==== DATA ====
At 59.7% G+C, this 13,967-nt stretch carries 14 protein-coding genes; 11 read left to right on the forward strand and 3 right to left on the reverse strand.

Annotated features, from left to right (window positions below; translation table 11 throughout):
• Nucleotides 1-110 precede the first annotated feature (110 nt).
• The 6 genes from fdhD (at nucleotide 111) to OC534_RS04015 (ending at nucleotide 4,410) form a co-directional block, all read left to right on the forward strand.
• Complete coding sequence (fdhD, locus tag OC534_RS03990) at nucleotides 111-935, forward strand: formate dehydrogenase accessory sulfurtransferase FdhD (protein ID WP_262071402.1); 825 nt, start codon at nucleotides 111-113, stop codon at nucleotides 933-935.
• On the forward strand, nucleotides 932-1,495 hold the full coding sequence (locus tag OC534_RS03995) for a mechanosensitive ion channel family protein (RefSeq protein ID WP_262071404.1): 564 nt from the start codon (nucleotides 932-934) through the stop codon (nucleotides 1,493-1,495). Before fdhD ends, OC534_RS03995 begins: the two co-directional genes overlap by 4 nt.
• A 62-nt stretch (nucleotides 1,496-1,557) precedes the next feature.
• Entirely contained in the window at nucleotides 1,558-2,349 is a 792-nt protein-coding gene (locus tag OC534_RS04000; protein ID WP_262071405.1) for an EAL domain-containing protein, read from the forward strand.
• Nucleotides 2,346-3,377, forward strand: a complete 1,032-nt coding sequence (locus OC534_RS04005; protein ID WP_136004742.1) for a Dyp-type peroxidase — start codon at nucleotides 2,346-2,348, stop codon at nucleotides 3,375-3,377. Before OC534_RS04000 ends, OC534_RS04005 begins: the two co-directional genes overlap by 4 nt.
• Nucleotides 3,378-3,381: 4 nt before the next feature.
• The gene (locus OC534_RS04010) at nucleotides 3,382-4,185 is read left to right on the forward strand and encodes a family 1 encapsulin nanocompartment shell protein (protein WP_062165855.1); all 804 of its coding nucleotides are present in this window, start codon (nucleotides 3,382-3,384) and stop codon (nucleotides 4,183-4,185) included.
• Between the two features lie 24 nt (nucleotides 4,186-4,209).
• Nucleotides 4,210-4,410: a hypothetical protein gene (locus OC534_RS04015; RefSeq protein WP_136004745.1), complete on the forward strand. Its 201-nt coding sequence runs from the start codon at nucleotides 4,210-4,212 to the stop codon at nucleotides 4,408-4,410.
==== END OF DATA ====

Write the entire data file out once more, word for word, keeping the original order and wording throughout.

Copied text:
At 59.7% G+C, this 13,967-nt stretch carries 14 protein-coding genes; 11 read left to right on the forward strand and 3 right to left on the reverse strand.

Annotated features, from left to right (window positions below; translation table 11 throughout):
• Nucleotides 1-110 precede the first annotated feature (110 nt).
• The 6 genes from fdhD (at nucleotide 111) to OC534_RS04015 (ending at nucleotide 4,410) form a co-directional block, all read left to right on the forward strand.
• Complete coding sequence (fdhD, locus tag OC534_RS03990) at nucleotides 111-935, forward strand: formate dehydrogenase accessory sulfurtransferase FdhD (protein ID WP_262071402.1); 825 nt, start codon at nucleotides 111-113, stop codon at nucleotides 933-935.
• On the forward strand, nucleotides 932-1,495 hold the full coding sequence (locus tag OC534_RS03995) for a mechanosensitive ion channel family protein (RefSeq protein ID WP_262071404.1): 564 nt from the start codon (nucleotides 932-934) through the stop codon (nucleotides 1,493-1,495). Before fdhD ends, OC534_RS03995 begins: the two co-directional genes overlap by 4 nt.
• A 62-nt stretch (nucleotides 1,496-1,557) precedes the next feature.
• Entirely contained in the window at nucleotides 1,558-2,349 is a 792-nt protein-coding gene (locus tag OC534_RS04000; protein ID WP_262071405.1) for an EAL domain-containing protein, read from the forward strand.
• Nucleotides 2,346-3,377, forward strand: a complete 1,032-nt coding sequence (locus OC534_RS04005; protein ID WP_136004742.1) for a Dyp-type peroxidase — start codon at nucleotides 2,346-2,348, stop codon at nucleotides 3,375-3,377. Before OC534_RS04000 ends, OC534_RS04005 begins: the two co-directional genes overlap by 4 nt.
• Nucleotides 3,378-3,381: 4 nt before the next feature.
• The gene (locus OC534_RS04010) at nucleotides 3,382-4,185 is read left to right on the forward strand and encodes a family 1 encapsulin nanocompartment shell protein (protein WP_062165855.1); all 804 of its coding nucleotides are present in this window, start codon (nucleotides 3,382-3,384) and stop codon (nucleotides 4,183-4,185) included.
• Between the two features lie 24 nt (nucleotides 4,186-4,209).
• Nucleotides 4,210-4,410: a hypothetical protein gene (locus OC534_RS04015; RefSeq protein WP_136004745.1), complete on the forward strand. Its 201-nt coding sequence runs from the start codon at nucleotides 4,210-4,212 to the stop codon at nucleotides 4,408-4,410.